Concluding Remarks: Afterlife
Chinese wallpaper illustrates the myriad ways in which East India Company trade, employment and politics pervaded British social and cultural life, shaping the domestic interior in fundamental ways. Although the papers themselves were (and are) conspicuous in their colouring, patterns and design, their pivotal roles in globalising the British home have received little systematic attention to date. The impact of Chinese wallpaper was not restricted to those who had houses decorated with it, or had access to these houses as visitors and servants. Despite the success of British-made wallpapers, the allure of Chinese wallpaper continued into and beyond the nineteenth century. Its high value ensured that this exotic and fashionable luxury item lived on beyond the walls on which it was initially placed in British homes. Offcuts and scraps were framed as pictures, used to decorate chimney boards (at Osterley a Chinese print was used with an applied border), or deployed to back embroidered pole screens and craft work like that on the reverse of a cut-paper picture of c.1800. Chinese wallpaper was used to cover boxes, and larger sections were turned into screens. The fascination with Chinese wallpaper continues in the twenty-first century, as a recent advertisement in the Financial Times reveals. Even today, in a globalized world of commerce, tourism and manufacture, Chinese wallpaper is ‘a picture that transports you somewhere. It isn’t cheap, but if you’d happily spend thousands of pounds on a piece of art to fill that wall, you will spend £300 on a wallpaper mural where the effect is the same. In many cases you’re the only person who is going to have it.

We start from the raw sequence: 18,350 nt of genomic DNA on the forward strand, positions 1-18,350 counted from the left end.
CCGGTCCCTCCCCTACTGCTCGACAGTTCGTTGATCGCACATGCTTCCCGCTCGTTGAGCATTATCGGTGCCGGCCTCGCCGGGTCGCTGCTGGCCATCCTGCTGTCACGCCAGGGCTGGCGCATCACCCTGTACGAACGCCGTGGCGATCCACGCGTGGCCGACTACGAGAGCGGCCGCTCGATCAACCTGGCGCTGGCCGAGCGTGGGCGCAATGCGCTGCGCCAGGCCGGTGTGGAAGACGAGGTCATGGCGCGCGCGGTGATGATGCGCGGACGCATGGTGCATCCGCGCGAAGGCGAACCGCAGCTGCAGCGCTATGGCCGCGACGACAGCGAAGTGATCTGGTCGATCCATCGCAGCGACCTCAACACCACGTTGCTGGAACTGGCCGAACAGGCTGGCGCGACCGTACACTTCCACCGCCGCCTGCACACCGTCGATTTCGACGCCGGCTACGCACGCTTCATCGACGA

Pair of framed Chinese wallpaper fragments, 56 x 49 cms, Christie’s 10-11/1/202, sale 2530 Lot 295; Box covered with Chinese wallpaper, 19th c., 28 x 65.5 x 42 cms, sold Christie’s 21 October 2003, lot 229; For example 6-fold screen, c.1790s, sold Sotheby’s 24 October 2008, lot 174.
 Financial Times, ‘How to Spend It’, 3 August 2013. p.6.